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Feather River Bulletin
Quincy, California
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September 5, 2012     Feather River Bulletin
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September 5, 2012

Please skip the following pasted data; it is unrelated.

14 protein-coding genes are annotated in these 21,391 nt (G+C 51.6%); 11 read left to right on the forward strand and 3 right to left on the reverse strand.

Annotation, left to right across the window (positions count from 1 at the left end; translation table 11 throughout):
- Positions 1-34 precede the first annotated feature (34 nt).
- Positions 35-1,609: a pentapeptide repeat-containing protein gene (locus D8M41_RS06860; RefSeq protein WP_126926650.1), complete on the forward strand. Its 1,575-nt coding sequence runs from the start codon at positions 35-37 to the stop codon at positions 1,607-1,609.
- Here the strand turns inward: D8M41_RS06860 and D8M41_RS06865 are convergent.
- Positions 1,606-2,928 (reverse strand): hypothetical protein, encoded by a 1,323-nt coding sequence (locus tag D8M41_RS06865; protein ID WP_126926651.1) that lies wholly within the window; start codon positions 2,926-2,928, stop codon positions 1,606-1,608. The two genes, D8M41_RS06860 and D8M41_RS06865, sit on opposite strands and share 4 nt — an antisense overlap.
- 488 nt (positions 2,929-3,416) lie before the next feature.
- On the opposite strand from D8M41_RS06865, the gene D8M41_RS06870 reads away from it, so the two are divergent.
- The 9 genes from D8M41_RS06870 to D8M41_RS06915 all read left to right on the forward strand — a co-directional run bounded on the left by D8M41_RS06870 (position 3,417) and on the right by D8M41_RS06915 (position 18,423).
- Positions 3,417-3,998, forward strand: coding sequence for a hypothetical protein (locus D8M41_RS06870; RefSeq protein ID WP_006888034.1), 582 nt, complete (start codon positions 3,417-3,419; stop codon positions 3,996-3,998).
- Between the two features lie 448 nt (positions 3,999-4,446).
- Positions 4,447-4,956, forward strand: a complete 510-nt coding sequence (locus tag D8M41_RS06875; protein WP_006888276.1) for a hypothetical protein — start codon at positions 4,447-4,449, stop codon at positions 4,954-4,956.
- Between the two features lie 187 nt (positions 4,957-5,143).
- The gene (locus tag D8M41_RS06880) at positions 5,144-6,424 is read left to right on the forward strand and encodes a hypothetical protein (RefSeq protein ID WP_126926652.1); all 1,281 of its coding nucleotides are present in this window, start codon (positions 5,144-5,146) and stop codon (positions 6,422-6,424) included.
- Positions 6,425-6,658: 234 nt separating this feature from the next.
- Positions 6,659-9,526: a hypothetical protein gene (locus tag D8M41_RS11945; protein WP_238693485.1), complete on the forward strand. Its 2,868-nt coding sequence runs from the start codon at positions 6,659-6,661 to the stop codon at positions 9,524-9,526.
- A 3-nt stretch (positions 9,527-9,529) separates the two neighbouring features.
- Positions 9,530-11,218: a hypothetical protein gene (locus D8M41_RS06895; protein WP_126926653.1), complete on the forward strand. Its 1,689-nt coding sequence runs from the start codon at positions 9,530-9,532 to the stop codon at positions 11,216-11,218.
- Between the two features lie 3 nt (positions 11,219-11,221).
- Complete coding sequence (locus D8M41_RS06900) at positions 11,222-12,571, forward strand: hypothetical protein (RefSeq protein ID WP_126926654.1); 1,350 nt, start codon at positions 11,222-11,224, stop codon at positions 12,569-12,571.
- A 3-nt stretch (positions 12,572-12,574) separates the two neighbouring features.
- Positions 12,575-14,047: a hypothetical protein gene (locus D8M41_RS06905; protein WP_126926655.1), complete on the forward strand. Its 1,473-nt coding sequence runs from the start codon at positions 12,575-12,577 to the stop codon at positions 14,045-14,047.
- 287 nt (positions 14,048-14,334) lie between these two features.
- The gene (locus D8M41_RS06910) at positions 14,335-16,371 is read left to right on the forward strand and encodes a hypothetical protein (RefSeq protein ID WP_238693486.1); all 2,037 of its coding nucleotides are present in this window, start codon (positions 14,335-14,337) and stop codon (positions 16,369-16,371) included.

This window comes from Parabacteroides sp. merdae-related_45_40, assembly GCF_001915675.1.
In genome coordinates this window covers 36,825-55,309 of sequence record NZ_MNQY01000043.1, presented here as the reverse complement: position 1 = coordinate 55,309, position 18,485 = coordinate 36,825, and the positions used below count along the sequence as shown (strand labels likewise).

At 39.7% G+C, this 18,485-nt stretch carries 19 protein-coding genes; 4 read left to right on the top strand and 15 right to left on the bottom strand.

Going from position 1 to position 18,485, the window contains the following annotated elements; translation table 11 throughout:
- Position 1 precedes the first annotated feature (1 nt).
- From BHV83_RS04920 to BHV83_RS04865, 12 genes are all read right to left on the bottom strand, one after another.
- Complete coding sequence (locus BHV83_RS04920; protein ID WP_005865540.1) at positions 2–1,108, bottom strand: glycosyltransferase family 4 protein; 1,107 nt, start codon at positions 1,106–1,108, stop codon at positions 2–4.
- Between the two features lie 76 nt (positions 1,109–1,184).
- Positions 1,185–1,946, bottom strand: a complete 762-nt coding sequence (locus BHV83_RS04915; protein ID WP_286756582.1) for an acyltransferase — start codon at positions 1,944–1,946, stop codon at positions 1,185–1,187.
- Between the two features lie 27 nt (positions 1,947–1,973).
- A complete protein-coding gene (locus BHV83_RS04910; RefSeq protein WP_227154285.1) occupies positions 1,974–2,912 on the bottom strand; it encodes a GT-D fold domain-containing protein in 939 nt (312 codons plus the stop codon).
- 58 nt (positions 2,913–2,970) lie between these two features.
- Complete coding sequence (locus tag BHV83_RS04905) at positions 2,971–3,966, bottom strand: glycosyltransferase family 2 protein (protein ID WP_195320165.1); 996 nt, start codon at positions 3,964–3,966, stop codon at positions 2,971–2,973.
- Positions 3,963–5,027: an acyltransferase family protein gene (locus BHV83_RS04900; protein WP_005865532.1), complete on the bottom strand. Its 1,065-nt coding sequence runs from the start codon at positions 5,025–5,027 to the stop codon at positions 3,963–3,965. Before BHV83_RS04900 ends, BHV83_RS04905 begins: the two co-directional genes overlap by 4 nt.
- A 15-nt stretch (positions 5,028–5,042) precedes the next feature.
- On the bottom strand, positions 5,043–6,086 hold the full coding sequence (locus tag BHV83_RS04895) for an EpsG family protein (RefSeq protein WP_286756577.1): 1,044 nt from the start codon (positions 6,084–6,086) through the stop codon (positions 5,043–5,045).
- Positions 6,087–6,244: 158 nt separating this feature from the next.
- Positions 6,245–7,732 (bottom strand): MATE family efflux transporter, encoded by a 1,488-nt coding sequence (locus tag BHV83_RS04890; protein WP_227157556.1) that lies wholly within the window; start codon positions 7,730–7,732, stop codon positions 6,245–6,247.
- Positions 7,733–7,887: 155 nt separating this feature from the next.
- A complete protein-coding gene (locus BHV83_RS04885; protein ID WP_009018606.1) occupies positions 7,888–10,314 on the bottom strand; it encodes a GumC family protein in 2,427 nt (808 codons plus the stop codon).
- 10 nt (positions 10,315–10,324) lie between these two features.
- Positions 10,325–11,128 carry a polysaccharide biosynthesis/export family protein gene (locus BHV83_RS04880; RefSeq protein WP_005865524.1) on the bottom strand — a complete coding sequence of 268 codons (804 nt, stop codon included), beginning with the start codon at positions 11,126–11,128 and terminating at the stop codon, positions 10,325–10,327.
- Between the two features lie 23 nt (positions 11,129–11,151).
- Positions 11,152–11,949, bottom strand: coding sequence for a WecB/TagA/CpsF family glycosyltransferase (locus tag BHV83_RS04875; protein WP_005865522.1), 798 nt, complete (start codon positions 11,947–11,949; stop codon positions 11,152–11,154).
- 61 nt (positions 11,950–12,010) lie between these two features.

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4A Wednesday, Sept. 5, 2012 Feather River Bulletin II pa assem sses Northstate Assemblyman and Republican Chief Whip Dan Logue has announced his tele- health bill, Assembly Bill 1733, passed the full Assembly with a unanimous bipartisan vote of 71-0. "This is an important follow- up to my bill AB 415 from last year, the Telehealth Advance- ment Act of 2011," said Logue. "I'm glad that both Democrats and Republicans continue to recognize the benefits that tele- health brings'to people in Cali- fornia's rural, underserved communities." AB 1733 follows up on the ma- jor policy accomplishments of AB 415, which was estimated to save the taxpayers $1.3 billion, by clearing up further technical issues that may prevent the full and proper use of telehealth. It also clarifies that every healthcare professional is legal- ly authorized to use telehealth, so long as they comply with the laws and regulations governing their profession. "I will continue to fight to im- prove healthcare in the North- state where decades of neglect have led to dangerous, critical situations," Logue commented. "This bill will help to bring this critical tool to the residents of my district who will greatly benefit from better access to healthcare." AB 1733 heads to the gover- nor's desk for signature or veto. Assemblyman Logue represents the 3rd Assembly District in the California Legislature, which includes communities in Butte, en, Nevada, Placer, Plumas, Sierra and Yuba counties. Laura Beaton Staff Writer Ibeaton@plumasnews.com Meadow Valley Volunteer firefighters Bill Bradfield, Warren Grandall and Roland Hays got more than they ex- pected Aug. 18 when they went from riding in the Plumas-Sierra County Fair Parade to reporting for duty at the Chips Fire Camp near Chester. When the call came for Plumas County firefighters, Meadow Valley was the only Plumas County department able to muster a crew to fight the fire. Quincy has maintained a crash truck at Gansner air- port for aerial support. Initially the crew thought they would work near Rush Creek for a few days, but when they reported in, they were told they'd be working 14 days on the Chips Fire. Bradfield, 67, and Grandall, 70, are both retired Forest Service employees and expe- rienced firefighters. Hays, 24, has been a Meadow Valley volunteer for many years. Most volunteer fire depart- ments are short staffed and volunteer firefighters often have full-time jobs, making long assignments difficult to fill. Grandall noted all volun- teer fire departments in the county need volunteers in a number of capacities. There are 16 fire departments in Plumas County and very few paid firefighters. .The three men and their type-three fire engine were part of a five-crew strike DRIVEWAY MAINTENANCE SLURRY SEALCOATING SSIH OIL HOT CRACK FILLING PATCHING SERVING ALL OF PLUMAS & LASSEN COUNTIES FREE ESTIMATES C-12 CA LIC. #762465 530 - 284 - 1474 Meadow Valley volunteer Almanor Base Camp. The submitted firefighters Roland Hays (left), Warren Grandali and Bill Bradfield stand with their fire engine at the trio was part of a five-crew strike team that worked for two weeks fighting the Chips fire. Photo team. Each strike team is di- rected by one leader, who gets orders from higher up the chain of command. Wildfire fighting is similar to a military operation and uses a strict chain of com- mand. "We are fighting a war with fire," Grandall said. Because of the diverse ca- pabilities of the Meadow Val- ley fire engine, an older "mixed vehicle" with urban interface faculties, the crew was able to protect struc- tures as well as go off pave- ment in more challenging terrain. The Meadow Valley crew spent the majority of its time on mop up, spot fires, hazard reduction and structure pro- tection, including protecting a PG&E cloud-seeding sta- tion, equipped with two 1,000- gallon propane tanks. The crew's engine has a 500-gallon water tank, with up to a hundred gallons per minute (gpm) pumping rate. Water can last anywhere from two-and-a half minutes catering system comes to the Hays chose to sleep out in the to one-and-a-half hours, de- base camp and sets up shop. open, despite the dust, noise pending on the type and Forty-foot semis with total- and bugs. number of hoses used and ly equipped kitchens work After their shift ended, the gpm pumped, around the clock to prepare their engine was inspected The crew usually worked abreakfast and dinner for the and determined to need re: half-mile to 2 miles way from entire camp. pairs. a water tender, a mobile tank Fighting a wildfire of this Unfortunately, Grandall with a 3,000- to 4,000:gallon size utilizes many resources said, the repairs are costly capacity, where they would and requires excellent orga- and funds to replace their ve- refill their engine's tank. nization and execution, hicle are unavailable. One day they assisted twoCrews and engines have In addition, new engines other engines in shuttling come from as far away as San are bigger than the existing water to a crew battling a Diego and Oregon to fight the older equipment that Mead- blaze usinga 3,000-foot hose. Chips Fire, while personnel ow Valley has and can ac- In addition to extinguish- have dome all the way fromcommodate in its station ing fires, they also worked to the East Coast. house. protect the communities of In addition to the catering An assessment will be Canyon Dam, Prattville and trucks, the base camp has a made to determine whether Big Meadows. medical unit, as well as sup- the Meadow Valley depart- On Aug. 27 there were 1,502 ply units, where' necessary ment can repair its engine or people working on the fire supplies such as clothing,start looking for a replace- and living at Almanor Base gear, Gatorade, ice andwater ment, most likely an older Camp. Workers are generally may be checked out or used engine tha.t~is more af- split between the day andissued, fordable and small enough to night shift -- leaving 751 peo- There are shower units, a be housed in the current fa- ple hungry at the same time. 12-hour laundry service and cility. Grandall reported the food mobile sleepers, three-tiered To date, the Chips Fire has was good, and that the beds housed in specialty burned more 73,000 acres, longest he had to wait for a trailers, where firefighters surpassing the 65,000 acres meal was 15 minutes. In situ- and workers may sleep, charred by the 2007 ations like this, a national Grandall, Bradfield and Moonlight Fire. FE~THE R Postal Service: USPS (No. 188-550.) Periodicals postage paid at Quincy, CA. Published: Every Wednesday morning by Feather Publishing Co., Inc. Office Location and hours: 287 Lawrence St., Quincy, CA 95971. Mailing address: P.O. Box B, Quincy, CA 95971. Office is open Man. through Fri., 8 a.m. to 5 p.m. How to contact us: All departments: (530) 283-0800. FAX: (530) 283-3952. Email: mail@plumasnews.com Website: plumasnews.com Ownership and heritage: The Bulletin was established Aug. 11,1866, as the Plumas National (later changed to Plumas National Bulletin May 16, 1892) subsequently changed to its present name May 7, 1931, which merged with the Plumas Independent (1892 - 1945) June 7, 1945. Published weekly, It is part of the Feather Publishing family of newspapers serving Plumas and Lassen counties. Deadlines: Display advertising: Thursday 4 p.m.; display classified: Thursday, 3 p.m.; legals: Thursday 4 p.m.; news: Fridays, 3 p.m.; classified: Monday 9 a.m. Breaking news: anytimel To subscribe: Call (530) 283-0800, come to the Bulletin office, use the handy coupon below or send email to subscriptions@plumasnews'cm Adjudication: The Feather River Bulletin is adjudicated a legal newspaper by Superior Court Decree No. 4644 (1953) and qualified for publication of matters required by law to be published in a newspaper. Postmaster. Send change of address orders to the Feather River Bulletin, P.O. Box B, Quincy, CA 95971. Michael C. Taborski Sandy Condon Co-Owner/Publisher Human Resources Dir.; Office Manager Keri Taborski Sherri McConnell Co-Owner/Legal Advertising Display Advertising Manager Kevin Mallory Cobey Brown Vice Pres./Admin. Vice Pres./Operations Delaine Fragnoli Tom Fomey Managing Editor Production Manager Jenny Lee Elise Monroe Photo, Edito~ Bookkeeper Mary Newhouse Eva Small Classified, Circ. Manager Composing Manager IP | Name I 1 I I I I I I I I III I III Subscription Order Form Feather River Bulletin RO. Box B, Quincy, CA 95971 Please enter my subscription for -----_ years, [~ Enclosed find my check for $ [~l In County $26 per year [~l Out of State $44 per year In CalHomla $37 per year, i Addrese I City, State, Zip Subscrlptlonl can be ll'ansferred, but not refunded. L--" I am m m'-- am mm m me I m J *Discount ;lot valid with any other offer. Life 86 percent of Americans believe that life something most people need, and most Of us have some. That's good news. The bad news is that most Americans don't have enough. Do you really need $250,000, $500,000, $1 million or more? It sounds like a lot of money. 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